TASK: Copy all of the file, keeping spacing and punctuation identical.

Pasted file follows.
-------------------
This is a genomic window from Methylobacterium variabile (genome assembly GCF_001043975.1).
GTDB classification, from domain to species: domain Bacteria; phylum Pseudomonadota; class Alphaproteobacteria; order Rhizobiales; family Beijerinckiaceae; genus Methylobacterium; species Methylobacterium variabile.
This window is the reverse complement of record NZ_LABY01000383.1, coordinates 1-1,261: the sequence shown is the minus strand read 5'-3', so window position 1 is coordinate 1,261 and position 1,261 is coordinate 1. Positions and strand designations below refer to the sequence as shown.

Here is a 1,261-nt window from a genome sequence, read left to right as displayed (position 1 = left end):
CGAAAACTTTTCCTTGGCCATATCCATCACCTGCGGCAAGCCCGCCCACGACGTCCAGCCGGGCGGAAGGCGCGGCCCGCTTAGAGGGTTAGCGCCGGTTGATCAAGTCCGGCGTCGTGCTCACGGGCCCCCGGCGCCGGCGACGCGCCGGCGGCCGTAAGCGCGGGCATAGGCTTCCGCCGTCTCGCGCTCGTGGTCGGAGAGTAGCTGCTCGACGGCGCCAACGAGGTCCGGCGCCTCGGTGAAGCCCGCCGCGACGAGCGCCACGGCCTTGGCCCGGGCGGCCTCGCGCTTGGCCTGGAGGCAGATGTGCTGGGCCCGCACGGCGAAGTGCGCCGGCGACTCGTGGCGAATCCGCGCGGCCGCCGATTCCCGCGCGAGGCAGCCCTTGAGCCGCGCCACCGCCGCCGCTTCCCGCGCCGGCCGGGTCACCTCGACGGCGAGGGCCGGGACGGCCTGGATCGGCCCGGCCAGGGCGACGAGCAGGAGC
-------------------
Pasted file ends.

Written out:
This is a genomic window from Methylobacterium variabile (genome assembly GCF_001043975.1).
GTDB classification, from domain to species: domain Bacteria; phylum Pseudomonadota; class Alphaproteobacteria; order Rhizobiales; family Beijerinckiaceae; genus Methylobacterium; species Methylobacterium variabile.
This window is the reverse complement of record NZ_LABY01000383.1, coordinates 1-1,261: the sequence shown is the minus strand read 5'-3', so window position 1 is coordinate 1,261 and position 1,261 is coordinate 1. Positions and strand designations below refer to the sequence as shown.

Here is a 1,261-nt window from a genome sequence, read left to right as displayed (position 1 = left end):
CGAAAACTTTTCCTTGGCCATATCCATCACCTGCGGCAAGCCCGCCCACGACGTCCAGCCGGGCGGAAGGCGCGGCCCGCTTAGAGGGTTAGCGCCGGTTGATCAAGTCCGGCGTCGTGCTCACGGGCCCCCGGCGCCGGCGACGCGCCGGCGGCCGTAAGCGCGGGCATAGGCTTCCGCCGTCTCGCGCTCGTGGTCGGAGAGTAGCTGCTCGACGGCGCCAACGAGGTCCGGCGCCTCGGTGAAGCCCGCCGCGACGAGCGCCACGGCCTTGGCCCGGGCGGCCTCGCGCTTGGCCTGGAGGCAGATGTGCTGGGCCCGCACGGCGAAGTGCGCCGGCGACTCGTGGCGAATCCGCGCGGCCGCCGATTCCCGCGCGAGGCAGCCCTTGAGCCGCGCCACCGCCGCCGCTTCCCGCGCCGGCCGGGTCACCTCGACGGCGAGGGCCGGGACGGCCTGGATCGGCCCGGCCAGGGCGACGAGCAGGAGC